Many of the reviews of the new iPad Pros have made mention of the Geekbench scores of the new A12X processor (see Gruber and Panzarino, for example). The stats are pretty impressive. Most of these reviews are comparing the A12X to last year’s iPad, this year’s iPhone and to Apple’s current laptops. Take this chart from Gruber’s piece, for instance:
Single Multi Core Core 2018 iPad Pro 5,007 18,051 2017 iPad pro 3,894 9,242 iPhone XS 4,851 10,534 15" MacBook Pro 5,653 21,737 (2.9 Ghz i9)
That i9 is the fastest processor you can get in a MacBook right now. So the A12X seems to be able to cover pretty much all of Apple’s laptop line. In the past few years we’ve gone from the iPad being able to match the MacBook Adorable, to matching Apple’s mainstream consumer laptops, to matching their Pro machines.
This is the comparison that I think it really interesting, though:
Single Multi Core Core 2018 iPad Pro 5,007 18,051 8 core iMac Pro 5,020 30,664 10 core iMac Pro 5,139 35,439 12 core iMac Pro 5,141 40,501 18 core iMac Pro 5,288 46,919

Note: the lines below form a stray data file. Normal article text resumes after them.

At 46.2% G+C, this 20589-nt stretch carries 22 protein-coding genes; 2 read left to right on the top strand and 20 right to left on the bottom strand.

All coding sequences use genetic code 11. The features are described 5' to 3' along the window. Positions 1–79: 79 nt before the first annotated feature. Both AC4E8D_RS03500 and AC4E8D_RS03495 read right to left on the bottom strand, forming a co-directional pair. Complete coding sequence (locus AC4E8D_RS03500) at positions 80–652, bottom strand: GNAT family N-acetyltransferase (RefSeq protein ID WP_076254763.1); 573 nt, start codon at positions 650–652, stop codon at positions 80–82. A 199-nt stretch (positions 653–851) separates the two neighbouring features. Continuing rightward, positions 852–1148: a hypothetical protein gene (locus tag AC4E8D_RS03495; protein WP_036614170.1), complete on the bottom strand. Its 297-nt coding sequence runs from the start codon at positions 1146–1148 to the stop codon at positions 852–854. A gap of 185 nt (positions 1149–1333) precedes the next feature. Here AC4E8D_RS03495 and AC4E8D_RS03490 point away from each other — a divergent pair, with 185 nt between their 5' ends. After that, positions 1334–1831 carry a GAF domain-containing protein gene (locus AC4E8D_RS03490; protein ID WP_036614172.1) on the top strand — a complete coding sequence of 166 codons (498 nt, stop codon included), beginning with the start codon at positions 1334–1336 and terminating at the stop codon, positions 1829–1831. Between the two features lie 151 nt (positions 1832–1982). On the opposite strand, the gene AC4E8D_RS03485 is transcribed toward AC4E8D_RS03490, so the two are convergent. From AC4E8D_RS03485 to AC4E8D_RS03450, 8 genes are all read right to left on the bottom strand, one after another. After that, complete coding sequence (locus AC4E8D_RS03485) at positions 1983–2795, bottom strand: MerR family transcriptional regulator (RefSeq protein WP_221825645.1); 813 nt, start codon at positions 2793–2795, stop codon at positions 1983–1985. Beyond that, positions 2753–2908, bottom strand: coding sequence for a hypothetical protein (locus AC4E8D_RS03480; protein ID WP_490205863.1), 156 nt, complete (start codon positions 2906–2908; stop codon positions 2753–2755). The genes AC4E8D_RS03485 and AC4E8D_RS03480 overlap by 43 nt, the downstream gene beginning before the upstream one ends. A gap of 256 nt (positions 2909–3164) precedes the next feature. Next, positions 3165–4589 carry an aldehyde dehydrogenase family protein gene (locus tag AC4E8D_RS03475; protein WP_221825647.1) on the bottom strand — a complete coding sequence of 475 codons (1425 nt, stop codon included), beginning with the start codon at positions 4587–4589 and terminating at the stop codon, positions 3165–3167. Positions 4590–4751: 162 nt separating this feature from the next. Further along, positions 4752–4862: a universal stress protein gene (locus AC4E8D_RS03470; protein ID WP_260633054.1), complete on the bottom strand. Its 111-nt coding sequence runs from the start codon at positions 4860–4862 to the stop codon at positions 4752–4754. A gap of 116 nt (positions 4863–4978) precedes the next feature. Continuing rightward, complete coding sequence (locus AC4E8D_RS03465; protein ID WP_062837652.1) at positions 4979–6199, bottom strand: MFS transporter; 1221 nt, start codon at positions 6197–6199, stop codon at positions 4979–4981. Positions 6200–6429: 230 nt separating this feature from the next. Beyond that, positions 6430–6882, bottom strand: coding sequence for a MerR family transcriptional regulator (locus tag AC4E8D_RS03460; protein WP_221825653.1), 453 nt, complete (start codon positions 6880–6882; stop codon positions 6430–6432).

One of the objections to the idea of Apple transitioning the Mac lineup to ARM has been that while the A-series processors could work for the laptop line, but what about the Mac Pro/iMac Pro? While there’s still a gap between the multicore performance of the A12X and the Xeons in the iMac Pros, the A12X is already about halfway there!
What’s more, if you look at the performance history of the 12.9" iPads:
Single Multi Number Core Core of Cores 2015 iPad Pro 3,144 5,367 2 2017 iPad Pro 3,974 9,562 3+3 2018 iPad Pro 5,007 18,051 4+4
They’ve roughly doubled the performance in each generation. I think a Mac Pro/iMac Pro class processor is well within reach.